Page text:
Mine sites as hotspots for insect biodiversity, Biosciences – PhD (Funded) Ref: 3413

About the award


Professor Richard ffrench-Constant, University of Exeter
Dr Jon Bennie, University of Exeter
Dr Ilya Maclean, University of Exeter
Dr Adrian Spalding, Spalding Associates

The University of Exeter’s College of Life and Environmental Sciences is inviting applications for the Cornwall Butterfly and Moth Society PhD studentship. This PhD studentship is funded by the College in partnership with Spalding Associates and the Cornwall Butterfly and Moth Group to commence on 1st April 2019 or as soon as possible thereafter.  For eligible students the studentship will cover UK/EU tuition fees plus an annual tax-free stipend of at least £14,777 for 4 years full-time, or pro rata for part-time study.  The student would be based in Biosciences in the College of Life and Environmental Sciences at the Penryn Campus in Cornwall.

Cornwall has a rich heritage of mining and old mine sites remain not only a World Heritage site but also a critical place for insect conservation surrounded by a sea of intensifying agriculture. We plan an interdisciplinary study that will combine state-of-the-art techniques such as LIDAR surveys of vegetation, thermal mapping and biological surveys. We want to establish what insects are present now, what their specific habitat requirements are and most importantly how important the mine sites are to their presence in the South West.  We will focus on sites under management by Natural England and survey all arthropods but with a specific focus on butterflies and bees (particularly mining bees and wasps).

Key questions addressed are: 1) How important are these sites relative to the wider landscape? For example which species of bee or butterfly are restricted to either these sites alone or both these sites and the short turf of coastal grasslands. 2) What thermal requirements do specific species have within the mine sites? Do these requirements differ for hosts (e.g. Silver studded blue butterfly) and their associated partners (ants).  3) How can we integrate 1 and 2 to provide management strategies for these sites? In other words given that they are no longer disturbed by mining activity what simple management regimes can we impose to maintain key species (e.g. burning, cutting or top soil removal).  4) We will also ask questions specific to key species. For example, what soil particle-sizes are required by which mining bees and how can we maintain or supplement access to them? 5) Finally, we will also ask how sentinel these sites are as indicators or climate change. Are mine sites the first (warmest) sites to be colonised by newly arriving insects? What aspects of their microclimate make such colonisation possible and what other species might we predict arriving in the future?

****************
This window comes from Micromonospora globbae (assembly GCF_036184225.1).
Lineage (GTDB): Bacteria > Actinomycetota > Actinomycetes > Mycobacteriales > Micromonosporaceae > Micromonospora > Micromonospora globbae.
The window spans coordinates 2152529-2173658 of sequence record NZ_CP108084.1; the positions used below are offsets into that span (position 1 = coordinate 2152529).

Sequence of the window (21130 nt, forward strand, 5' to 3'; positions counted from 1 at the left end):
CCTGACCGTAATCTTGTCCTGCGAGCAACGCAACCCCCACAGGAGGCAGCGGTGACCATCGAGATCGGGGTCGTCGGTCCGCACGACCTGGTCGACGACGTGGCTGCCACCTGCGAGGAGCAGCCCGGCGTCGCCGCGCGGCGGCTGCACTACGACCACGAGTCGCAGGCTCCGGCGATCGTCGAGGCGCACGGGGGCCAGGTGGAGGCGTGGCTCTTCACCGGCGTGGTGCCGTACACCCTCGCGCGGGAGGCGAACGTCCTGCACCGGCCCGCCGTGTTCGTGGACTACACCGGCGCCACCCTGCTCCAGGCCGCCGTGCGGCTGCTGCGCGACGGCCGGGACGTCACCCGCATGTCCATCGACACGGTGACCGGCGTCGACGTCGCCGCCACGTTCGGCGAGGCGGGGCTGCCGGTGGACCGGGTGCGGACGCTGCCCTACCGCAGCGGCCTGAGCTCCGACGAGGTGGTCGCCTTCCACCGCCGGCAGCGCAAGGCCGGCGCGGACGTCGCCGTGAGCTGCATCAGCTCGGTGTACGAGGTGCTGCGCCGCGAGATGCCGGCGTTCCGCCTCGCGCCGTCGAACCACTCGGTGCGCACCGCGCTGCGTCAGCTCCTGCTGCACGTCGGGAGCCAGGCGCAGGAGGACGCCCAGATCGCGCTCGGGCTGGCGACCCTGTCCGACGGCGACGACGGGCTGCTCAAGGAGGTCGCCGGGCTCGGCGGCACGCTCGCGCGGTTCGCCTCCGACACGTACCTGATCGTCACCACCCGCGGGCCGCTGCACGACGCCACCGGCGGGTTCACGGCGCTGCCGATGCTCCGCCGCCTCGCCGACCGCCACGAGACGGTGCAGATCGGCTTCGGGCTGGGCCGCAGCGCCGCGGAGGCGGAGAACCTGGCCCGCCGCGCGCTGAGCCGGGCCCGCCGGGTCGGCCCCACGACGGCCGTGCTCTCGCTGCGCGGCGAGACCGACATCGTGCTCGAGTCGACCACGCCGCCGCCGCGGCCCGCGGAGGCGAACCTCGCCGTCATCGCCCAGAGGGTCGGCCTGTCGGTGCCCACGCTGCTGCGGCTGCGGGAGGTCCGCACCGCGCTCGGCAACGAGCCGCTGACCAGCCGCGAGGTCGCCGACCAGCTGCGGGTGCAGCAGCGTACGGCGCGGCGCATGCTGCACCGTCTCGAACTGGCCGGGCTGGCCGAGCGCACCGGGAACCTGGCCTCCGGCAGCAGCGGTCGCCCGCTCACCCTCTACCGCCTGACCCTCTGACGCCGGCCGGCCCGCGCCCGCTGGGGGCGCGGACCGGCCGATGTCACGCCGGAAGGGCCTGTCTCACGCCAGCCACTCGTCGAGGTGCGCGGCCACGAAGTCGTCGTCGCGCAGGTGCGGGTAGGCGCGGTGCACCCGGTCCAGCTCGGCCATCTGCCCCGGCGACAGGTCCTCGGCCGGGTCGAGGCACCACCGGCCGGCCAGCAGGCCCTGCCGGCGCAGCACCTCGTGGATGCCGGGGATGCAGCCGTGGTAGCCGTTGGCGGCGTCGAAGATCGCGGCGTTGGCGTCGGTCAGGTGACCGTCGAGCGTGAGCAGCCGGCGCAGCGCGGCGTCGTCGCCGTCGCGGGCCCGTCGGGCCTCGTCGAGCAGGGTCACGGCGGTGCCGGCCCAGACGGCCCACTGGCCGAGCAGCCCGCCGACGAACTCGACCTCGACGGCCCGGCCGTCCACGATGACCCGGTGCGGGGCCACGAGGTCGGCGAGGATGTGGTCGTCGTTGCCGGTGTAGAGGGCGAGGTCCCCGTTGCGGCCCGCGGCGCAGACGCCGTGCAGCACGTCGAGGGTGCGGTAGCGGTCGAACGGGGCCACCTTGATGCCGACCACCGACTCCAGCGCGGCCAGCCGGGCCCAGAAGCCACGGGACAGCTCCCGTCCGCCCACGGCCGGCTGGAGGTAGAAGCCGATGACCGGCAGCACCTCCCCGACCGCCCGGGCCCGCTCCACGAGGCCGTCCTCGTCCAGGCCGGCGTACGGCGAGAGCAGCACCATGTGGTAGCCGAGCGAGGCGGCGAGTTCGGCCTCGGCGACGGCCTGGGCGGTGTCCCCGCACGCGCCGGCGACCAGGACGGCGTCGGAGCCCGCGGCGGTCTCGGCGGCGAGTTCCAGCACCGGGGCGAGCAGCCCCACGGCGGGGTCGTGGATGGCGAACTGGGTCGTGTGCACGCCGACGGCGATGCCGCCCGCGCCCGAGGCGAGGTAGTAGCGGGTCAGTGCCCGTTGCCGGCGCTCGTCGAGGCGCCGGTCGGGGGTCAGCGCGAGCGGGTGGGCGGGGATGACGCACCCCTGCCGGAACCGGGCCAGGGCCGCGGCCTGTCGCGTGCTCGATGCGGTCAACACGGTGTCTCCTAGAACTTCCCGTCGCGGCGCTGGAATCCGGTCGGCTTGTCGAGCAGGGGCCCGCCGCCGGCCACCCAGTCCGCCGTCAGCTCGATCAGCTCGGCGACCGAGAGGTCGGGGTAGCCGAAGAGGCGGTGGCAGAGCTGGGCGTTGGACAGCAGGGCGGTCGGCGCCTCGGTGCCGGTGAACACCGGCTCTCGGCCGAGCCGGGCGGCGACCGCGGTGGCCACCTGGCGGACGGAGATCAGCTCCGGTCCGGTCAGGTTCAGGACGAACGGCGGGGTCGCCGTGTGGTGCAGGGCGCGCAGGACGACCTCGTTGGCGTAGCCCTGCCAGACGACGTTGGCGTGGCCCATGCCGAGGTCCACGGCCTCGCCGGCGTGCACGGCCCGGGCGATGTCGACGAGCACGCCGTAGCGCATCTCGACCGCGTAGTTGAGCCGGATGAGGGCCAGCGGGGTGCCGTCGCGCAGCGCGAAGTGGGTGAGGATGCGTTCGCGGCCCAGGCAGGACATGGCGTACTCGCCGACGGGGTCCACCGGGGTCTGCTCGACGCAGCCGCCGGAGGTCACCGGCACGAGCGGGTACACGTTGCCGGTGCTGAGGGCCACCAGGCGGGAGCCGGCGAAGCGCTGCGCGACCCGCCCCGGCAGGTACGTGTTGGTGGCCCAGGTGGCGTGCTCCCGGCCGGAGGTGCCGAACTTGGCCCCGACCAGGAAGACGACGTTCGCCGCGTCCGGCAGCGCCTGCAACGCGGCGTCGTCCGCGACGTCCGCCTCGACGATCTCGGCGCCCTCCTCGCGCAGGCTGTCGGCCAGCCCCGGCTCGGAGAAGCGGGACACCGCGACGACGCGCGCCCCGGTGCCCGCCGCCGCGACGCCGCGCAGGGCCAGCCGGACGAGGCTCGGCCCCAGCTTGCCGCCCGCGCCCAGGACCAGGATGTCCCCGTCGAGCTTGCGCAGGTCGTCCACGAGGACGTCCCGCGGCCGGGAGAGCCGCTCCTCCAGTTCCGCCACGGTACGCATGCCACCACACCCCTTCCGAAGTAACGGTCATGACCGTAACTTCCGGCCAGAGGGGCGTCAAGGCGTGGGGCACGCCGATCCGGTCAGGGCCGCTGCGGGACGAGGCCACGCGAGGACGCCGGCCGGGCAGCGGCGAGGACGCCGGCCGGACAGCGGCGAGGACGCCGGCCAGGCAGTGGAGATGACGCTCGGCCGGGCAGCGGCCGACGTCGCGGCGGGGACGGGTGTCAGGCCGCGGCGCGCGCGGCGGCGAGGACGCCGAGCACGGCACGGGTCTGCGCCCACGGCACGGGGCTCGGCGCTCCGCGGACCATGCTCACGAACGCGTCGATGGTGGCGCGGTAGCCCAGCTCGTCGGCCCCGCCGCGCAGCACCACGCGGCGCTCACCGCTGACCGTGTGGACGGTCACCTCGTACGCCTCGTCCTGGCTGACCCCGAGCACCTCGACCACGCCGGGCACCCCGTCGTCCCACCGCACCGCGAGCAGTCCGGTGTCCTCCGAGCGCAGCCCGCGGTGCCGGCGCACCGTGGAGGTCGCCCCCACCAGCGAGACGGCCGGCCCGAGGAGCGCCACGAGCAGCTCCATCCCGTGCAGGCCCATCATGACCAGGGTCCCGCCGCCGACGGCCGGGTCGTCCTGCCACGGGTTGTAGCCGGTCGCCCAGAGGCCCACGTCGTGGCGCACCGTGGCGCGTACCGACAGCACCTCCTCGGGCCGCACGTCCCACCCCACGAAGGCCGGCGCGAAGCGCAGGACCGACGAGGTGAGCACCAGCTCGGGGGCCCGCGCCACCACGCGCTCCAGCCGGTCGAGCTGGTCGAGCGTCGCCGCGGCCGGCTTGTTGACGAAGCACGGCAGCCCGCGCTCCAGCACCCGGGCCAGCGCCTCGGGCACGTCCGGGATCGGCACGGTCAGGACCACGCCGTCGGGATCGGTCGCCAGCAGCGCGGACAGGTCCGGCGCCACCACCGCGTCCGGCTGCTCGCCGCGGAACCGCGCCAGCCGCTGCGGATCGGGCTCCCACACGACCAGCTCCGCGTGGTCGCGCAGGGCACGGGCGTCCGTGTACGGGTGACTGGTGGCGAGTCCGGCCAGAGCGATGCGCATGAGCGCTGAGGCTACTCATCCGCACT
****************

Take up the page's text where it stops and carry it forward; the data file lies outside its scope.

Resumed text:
This project will not only define what insects are on which sites but will also allow us to track the factors that are making key species (e.g. Wall and Grayling butterflies) vanish from them.  The project also combines a unique team spanning physical geography (Bennie), landscape analysis of thermal requirements (Maclean), entomology (ffrench-Constant) and Environmental Consultancy (Spalding). This will allow us not only to publish academic studies but also to translate these studies into real management solutions for interested parties such as Natural England and associated mining operations (e.g. Imerys).

Entry requirements

Applicants for this studentship must have obtained, or be about to obtain, a First or Upper Second Class UK Honours degree, or the equivalent qualifications gained outside the UK, in an appropriate area of science or technology. 
If English is not your first language you will need to have achieved at least 6.5 in IELTS and no less than 6.0 in any section by the start of the project.  Alternative tests may be acceptable (see http://www.exeter.ac.uk/postgraduate/apply/english/).

How to apply

In the application process you will be asked to upload several documents. 
• CV
• Letter of application (outlining your academic interests, prior research experience and reasons for wishing to undertake the project).
• Transcript(s) giving full details of subjects studied and grades/marks obtained (this should be an interim transcript if you are still studying)
• Two references from referees familiar with your academic work. If your referees prefer, they can email the reference direct to stemm-pgr-admissions@exeter.ac.uk quoting the studentship reference number.
• If you are not a national of a majority English-speaking country you will need to submit evidence of your proficiency in English.

The closing date for applications is midnight on 18 January 2019.  Interviews will be held on the University of Exeter Penryn Campus the week commencing 4 February 2019.

If you have any general enquiries about the application process please email stemm-pgr-admissions@exeter.ac.uk or phone +44 (0)1392 722730 or +44 (0)1392 725150.  Project-specific queries should be directed to the main supervisor.


Application deadline:18th January 2019
Value:£14,777 per year for 4 years
Duration of award:per year
Contact: PGR Admissions Office +44 (0)1392 722730 / 5150 stemm-pgr-admissions@exeter.ac.uk